Pope Francis Gold Dust II – Creativity and the Motherhood of the Church
Here’s some more ‘gold dust’ from Pope Francis’ address to the Brazilian bishops.
This weekend in the Catholic Herald, Bishop Philip speaks about how we do not need more ‘tradition’ to further the new evangelisation, but rather more creativity. We can get hung up on structures (something that Pope John Paul II also warned against brilliantly in Novo Millenio Ineunte).
Getting hung up on structures happens at every point of the Catholic “spectrum”: those who think if we use a particular textbook or catechetical method it will solve all our problems; those who are wedded to bureaucracy because it makes everything easier to ‘control’ or manage; those who see ‘roles’ within the Church in terms of ecclesiological power, rather than in the context of vocation or following the Lord’s call. Structures gradually suck life out of our faith if we allow them to.
Pope Francis speaks about it brilliantly:
“Dear brothers, the results of our pastoral work do not depend on a wealth of resources, but on the creativity of love. To be sure, perseverance, effort, hard work, planning and organization all have their place, but first and foremost we need to realize that the Church’s power does not reside in herself; it is hidden in the deep waters of God, into which she is called to cast her nets.”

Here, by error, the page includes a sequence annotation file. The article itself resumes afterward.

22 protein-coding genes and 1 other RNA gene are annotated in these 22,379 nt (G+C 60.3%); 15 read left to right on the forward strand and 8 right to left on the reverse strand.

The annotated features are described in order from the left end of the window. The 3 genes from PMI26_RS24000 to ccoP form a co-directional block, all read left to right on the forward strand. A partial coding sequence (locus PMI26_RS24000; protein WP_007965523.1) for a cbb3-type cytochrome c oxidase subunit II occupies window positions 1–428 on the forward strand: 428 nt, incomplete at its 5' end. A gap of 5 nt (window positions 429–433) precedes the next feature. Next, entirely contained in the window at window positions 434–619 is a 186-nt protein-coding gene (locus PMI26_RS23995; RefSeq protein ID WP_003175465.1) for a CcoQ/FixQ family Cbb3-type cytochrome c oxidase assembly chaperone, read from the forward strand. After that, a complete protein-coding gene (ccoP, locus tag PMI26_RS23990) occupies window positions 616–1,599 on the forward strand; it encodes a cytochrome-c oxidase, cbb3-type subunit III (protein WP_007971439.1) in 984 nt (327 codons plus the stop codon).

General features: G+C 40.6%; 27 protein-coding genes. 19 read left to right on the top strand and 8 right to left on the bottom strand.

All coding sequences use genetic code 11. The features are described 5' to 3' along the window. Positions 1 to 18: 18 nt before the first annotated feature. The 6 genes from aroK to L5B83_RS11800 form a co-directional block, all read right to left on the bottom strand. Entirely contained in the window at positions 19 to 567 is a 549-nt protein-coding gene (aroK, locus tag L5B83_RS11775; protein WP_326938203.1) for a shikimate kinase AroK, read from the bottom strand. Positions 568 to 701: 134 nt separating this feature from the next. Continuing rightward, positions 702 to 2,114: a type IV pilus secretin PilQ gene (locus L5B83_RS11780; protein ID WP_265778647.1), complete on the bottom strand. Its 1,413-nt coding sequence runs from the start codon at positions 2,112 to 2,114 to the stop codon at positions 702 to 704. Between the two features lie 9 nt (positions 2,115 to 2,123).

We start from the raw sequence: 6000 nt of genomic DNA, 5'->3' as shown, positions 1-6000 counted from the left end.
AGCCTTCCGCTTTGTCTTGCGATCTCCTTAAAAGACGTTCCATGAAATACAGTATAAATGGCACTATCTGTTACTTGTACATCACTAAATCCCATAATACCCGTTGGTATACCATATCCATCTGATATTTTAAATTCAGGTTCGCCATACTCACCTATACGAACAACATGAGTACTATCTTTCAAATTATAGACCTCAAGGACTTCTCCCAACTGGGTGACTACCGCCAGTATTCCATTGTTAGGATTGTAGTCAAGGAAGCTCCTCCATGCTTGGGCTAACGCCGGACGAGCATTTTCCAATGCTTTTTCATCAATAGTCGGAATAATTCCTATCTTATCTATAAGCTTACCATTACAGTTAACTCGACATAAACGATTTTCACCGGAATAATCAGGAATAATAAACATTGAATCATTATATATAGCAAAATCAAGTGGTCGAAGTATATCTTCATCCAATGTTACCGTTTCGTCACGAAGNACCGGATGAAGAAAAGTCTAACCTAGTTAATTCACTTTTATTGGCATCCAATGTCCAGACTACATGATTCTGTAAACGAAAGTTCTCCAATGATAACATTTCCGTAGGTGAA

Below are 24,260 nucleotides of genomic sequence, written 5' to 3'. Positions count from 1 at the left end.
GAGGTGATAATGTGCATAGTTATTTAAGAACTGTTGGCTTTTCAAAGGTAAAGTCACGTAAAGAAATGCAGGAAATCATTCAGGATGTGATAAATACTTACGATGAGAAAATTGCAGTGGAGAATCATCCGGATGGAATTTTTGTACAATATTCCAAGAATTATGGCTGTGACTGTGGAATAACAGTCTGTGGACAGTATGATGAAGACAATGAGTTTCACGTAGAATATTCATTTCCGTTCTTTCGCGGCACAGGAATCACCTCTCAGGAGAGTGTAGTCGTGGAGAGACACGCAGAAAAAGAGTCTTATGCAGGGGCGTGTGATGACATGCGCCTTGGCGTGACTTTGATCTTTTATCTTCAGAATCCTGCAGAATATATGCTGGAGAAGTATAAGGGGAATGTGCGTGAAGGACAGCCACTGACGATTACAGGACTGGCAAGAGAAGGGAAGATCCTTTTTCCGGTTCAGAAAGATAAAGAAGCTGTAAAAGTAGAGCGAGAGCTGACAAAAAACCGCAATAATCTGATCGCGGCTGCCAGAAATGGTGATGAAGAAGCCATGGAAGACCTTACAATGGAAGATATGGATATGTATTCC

This has implications for all our pastoral work. I think it’s important we never get into the mindset of thinking that a pastoral need must be met because a box has been ticked, provision has been supplied in the words of a document. No – careful planning can never replace the love, compassion, mercy God awakes in our hearts to respond to the needs of another. Even if it falls outside our hours of work, outside our remit, on our day off. All of us who evangelise, who catechise, participate in the Church’s Motherhood – who is awake day and night bringing forth life…
“Concerning pastoral conversion, I would like to recall that “pastoral care” is nothing other than the exercise of the Church’s motherhood. She gives birth, suckles, gives growth, corrects, nourishes and leads by the hand … So we need a Church capable of rediscovering the maternal womb of mercy. Without mercy we have little chance nowadays of becoming part of a world of “wounded” persons in need of understanding, forgiveness, love.”